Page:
Do you have a soft spot for an effect or piece of tech that you employed during the creation of the album?

_ensnare_: Plogue Chipsounds is still absolutely vital to the _ensnare_ sound – it’s an incredible thing.

Inspector Vector: _ensnare_ and I talked quite a bit informally about the tools of the album in a rambling text file that comes with the deluxe edition, so I’ll try say something else. Obviously chipsounds and FL studio are vital to me. I really respect people who write with the genuine gear, LSDJ and whatnot. Some of them make my favourite chip music out there (monodeer, bitshifter, chipzel), but equally there’s a lot of people like BigGiantCircles (who _ensnare_ remixed on the album, and is a huge inspiration to me) who are using software emulations and are making a different kind of chiptune/fakebit, and I think that the scene embraces it all is a great reason why chiptune is so vibrant and diverse at the moment. As for a soft spot: While doing my half of the mastering, I was using http://www.tokyodawn.net/tdr-vos-slickeq/ on most things. It’s a relatively new (and free!) plugin which I think was developed by varietyofsound, and it is just an amazing easy to use EQ. I write production tutorials and product reviews by day, and this EQ is as good as a lot of the pricey stuff. Functionally, I couldn’t be without the fabfilter stuff, particularly Pro-C, Pro-Q and Saturn.

Was there a “eureka” moment during the production of Defend Your Ramp in which you learned something new or overcame a particularly difficult creative hurdle?

_ensnare_: The Score Attack was a demo I had sitting around for ages that people really liked on Soundcloud, but I couldn’t get finished.  Then one weekend I was able to blast through it pretty quickly!

Inspector Vector: Definitely. One was very close to when the album launched. Ben rear with the gear went through so many iterative stages…I was trying a lot of things which just didn’t work, and I was sticking to the ‘formula’ despite the fact it didn’t sound very good. I wanted every element at the fore, which is something I know full well you cant do in production. Sound selection and mixing are very important. I’d totally ignored this, as I wanted every element to be this enormous, frequency filling sound, and thus when it didn’t work I hit a total brick wall. It nearly didn’t make the cut for that reason (I had to jettison another track called blockmania, probably my favourite, as I just didn’t have the time), but I eventually gave in and tried Ben Rear a different way, putting the lead to the fore and making a more simple, triangle-wavey bass. So yeah, it can be easy to get stuck in a rut, and sometimes you just have to go back to the drawing board!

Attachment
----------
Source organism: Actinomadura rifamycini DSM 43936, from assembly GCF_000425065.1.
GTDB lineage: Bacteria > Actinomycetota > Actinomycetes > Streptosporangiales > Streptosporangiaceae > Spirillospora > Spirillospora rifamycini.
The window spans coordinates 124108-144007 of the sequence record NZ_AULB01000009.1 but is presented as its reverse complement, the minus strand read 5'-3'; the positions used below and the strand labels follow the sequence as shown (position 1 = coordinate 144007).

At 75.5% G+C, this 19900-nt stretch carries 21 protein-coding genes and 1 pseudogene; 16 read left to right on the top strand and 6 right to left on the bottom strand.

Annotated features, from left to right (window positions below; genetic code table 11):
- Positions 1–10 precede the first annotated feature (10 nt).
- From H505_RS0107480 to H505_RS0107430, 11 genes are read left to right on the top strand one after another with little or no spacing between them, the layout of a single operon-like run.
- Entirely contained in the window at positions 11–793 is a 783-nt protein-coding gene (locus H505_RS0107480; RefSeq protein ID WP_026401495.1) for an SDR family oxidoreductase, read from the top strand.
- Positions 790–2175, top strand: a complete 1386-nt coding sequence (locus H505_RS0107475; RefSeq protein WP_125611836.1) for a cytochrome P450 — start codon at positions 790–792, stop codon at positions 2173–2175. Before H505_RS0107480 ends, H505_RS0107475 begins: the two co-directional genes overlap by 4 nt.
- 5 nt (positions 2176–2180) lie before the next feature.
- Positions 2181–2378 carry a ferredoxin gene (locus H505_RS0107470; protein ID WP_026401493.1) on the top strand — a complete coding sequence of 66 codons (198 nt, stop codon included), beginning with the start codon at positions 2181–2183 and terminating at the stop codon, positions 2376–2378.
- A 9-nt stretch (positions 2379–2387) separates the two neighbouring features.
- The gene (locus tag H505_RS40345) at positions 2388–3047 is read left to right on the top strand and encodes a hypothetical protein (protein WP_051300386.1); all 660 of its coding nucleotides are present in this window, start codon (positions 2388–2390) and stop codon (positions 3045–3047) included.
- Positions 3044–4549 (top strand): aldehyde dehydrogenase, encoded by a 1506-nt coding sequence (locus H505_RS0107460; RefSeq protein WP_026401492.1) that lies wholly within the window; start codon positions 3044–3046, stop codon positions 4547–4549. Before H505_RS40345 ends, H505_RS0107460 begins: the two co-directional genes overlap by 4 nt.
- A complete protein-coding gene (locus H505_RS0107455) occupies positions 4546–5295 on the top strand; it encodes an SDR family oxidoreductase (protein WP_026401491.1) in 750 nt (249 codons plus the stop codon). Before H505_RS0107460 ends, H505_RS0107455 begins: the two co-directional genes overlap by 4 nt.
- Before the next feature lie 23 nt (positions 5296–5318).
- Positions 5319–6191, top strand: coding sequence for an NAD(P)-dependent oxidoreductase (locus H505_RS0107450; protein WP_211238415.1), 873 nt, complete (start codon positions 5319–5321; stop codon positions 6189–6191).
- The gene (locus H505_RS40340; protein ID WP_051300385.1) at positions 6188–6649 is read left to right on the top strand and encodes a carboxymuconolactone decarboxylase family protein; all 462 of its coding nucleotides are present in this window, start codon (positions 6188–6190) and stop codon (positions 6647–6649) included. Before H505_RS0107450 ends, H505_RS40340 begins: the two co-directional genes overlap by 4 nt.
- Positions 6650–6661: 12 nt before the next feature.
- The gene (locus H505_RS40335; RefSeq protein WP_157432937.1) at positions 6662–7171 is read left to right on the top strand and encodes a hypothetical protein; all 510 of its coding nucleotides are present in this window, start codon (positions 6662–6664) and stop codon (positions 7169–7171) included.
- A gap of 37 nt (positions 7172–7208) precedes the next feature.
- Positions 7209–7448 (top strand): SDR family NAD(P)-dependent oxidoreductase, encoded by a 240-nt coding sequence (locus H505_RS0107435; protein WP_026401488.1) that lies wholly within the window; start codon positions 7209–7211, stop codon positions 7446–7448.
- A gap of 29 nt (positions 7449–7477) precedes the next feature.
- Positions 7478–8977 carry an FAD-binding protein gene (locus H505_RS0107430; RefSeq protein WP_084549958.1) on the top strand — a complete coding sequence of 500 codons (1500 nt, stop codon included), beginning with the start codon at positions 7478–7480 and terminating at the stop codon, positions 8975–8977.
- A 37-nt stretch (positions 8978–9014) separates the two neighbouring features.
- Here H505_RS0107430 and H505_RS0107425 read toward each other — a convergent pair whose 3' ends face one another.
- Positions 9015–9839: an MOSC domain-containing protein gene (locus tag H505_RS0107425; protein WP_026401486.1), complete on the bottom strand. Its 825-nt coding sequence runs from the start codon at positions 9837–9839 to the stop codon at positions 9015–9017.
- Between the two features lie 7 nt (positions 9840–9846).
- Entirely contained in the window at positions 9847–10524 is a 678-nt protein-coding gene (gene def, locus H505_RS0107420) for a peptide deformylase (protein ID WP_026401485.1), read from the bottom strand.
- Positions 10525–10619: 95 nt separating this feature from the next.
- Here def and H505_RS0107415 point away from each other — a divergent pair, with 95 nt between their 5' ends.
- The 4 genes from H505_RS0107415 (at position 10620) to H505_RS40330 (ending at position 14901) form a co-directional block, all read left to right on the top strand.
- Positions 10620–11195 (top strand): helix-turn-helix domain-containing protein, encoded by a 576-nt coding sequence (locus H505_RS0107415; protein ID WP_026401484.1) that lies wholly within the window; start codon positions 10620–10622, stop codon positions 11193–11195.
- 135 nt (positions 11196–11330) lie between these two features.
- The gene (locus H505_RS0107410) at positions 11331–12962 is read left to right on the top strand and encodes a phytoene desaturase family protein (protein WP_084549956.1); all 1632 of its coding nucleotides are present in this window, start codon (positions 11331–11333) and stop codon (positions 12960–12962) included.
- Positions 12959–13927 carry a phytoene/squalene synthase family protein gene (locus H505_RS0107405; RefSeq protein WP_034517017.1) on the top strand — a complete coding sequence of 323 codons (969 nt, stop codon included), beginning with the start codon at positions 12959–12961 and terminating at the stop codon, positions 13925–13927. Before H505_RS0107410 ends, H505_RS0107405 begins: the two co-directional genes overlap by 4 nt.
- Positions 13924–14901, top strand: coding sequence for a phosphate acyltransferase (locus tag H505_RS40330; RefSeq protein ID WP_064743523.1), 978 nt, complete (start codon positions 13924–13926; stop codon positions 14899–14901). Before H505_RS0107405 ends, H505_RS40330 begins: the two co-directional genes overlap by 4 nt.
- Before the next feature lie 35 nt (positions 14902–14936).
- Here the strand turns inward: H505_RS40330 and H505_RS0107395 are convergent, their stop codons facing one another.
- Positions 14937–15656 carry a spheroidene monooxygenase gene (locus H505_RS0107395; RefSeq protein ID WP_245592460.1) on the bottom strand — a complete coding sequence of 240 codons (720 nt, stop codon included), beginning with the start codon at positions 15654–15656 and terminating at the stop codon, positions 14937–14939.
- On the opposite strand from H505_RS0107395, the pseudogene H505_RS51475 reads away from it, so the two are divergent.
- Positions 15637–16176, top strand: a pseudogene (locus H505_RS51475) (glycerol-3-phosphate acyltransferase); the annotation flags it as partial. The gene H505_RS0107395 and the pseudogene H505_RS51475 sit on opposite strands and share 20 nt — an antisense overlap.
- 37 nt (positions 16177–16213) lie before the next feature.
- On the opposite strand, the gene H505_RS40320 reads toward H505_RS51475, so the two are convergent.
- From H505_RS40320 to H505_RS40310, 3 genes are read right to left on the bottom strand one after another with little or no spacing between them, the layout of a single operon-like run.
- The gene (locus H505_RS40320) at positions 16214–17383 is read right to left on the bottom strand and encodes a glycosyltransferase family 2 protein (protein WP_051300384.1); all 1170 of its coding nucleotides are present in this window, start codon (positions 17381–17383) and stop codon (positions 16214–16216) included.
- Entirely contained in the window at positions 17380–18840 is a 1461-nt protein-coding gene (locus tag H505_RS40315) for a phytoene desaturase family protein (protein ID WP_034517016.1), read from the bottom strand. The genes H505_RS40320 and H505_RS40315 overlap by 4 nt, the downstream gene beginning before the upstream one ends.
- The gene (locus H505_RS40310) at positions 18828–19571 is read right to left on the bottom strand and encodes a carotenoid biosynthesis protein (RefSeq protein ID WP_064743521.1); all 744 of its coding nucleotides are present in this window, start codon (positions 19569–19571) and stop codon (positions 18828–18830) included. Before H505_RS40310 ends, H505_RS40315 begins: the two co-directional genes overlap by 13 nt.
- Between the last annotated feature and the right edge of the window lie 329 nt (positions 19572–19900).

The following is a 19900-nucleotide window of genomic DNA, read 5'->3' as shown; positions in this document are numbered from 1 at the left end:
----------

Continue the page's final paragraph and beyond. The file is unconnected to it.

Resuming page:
Any last thoughts, advice, or news you’d like to share with your listeners?

_ensnare_: I’ve had some health problems for the last year or so which have meant that I haven’t been able to play any gigs – I’m doing a lot better now and I’ll be returning to playing live with a gig at Games Britannia in Sheffield next month.

I massively appreciate all the support as well – ‘Defend Your Ramp‘ is the most popular _ensnare_ project yet so I will try to do more stuff for my fans – both gigs and new tracks – as soon as I can.

Inspector Vector: I’d like to say thanks so much to the people who’ve supported this album. I am hugely grateful to every single person, and _ensnare_ feels exactly the same. Comments have been very kind, and it really makes me happy that people out there, in different areas of the world, enjoy the music we’ve made. Also thanks to my amazing girlfriend Ali for doing the album art, which I’m really pleased with.

Advice? Well, if you’re making chiptune, don’t be afraid to do what you want. As I mentioned, the chip scene is inclusive and interesting, and I think it suffers less than other genres do from silly and arbitrary constraints. As long as it’s got some retro sounds, pushing the envelope in any direction is usually welcome, and that’s what I love about it.

As far as news, I’ll be giving away a remix of a track from Mystical Ninja Starring Goemon via my twitter/soundcloud hopefully within a couple of weeks, so follow me on one of them if that’s something you’d like (on top of my inane ramblings). Also, I’m undecided right now but I am thinking of making a track to submit for the new Chiptunes = WIN compilation, so I’ll have to see! _ensnare_ is honeymooning at the moment, but he is always working on exciting things (not least Frozen Endzone, an ace robot based strategy game), so definitely follow him on twitter too. Thanks so much!
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Defend Your Ramp‘ by _ensnare_ and Inspector Vector is available on Bandcamp in both Standard and Deluxe Versions.

The Deluxe version includes “a continuous mix of every track on the album, an _ensnare_ remix of a Big Giant Circles track, 3 ridiculous lo-fi comics by Inspector Vector, a drum ‘n chip thing called Crabs on the Rampage by Inspector Vector, 1 4K wallpaper, ultra-HD cover art and an EXCLUSIVE txt chat between our heroes _ensnare_ and Inspector Vector which covers everything from the ethos of fakebit to a cake called Herman” for $19USD or more. The Standard edition is available for $13USD.

No matter which version is right for you, ‘Defend Your Ramp‘ is a must-buy.

PixelRecall (R. Morgan Slade) ~ Support the artists you love ~

Relevant Links:

Album:
Defend Your Ramp (Deluxe Edition)Defend Your Ramp (Standard Edition)

Inspector Vector:
Blog | Soundcloud | Twitter

_ensnare_:
FacebookSoundcloud | Twitter

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Chip Mom’s Kitchen #12: Mario Mushroom Cupcakes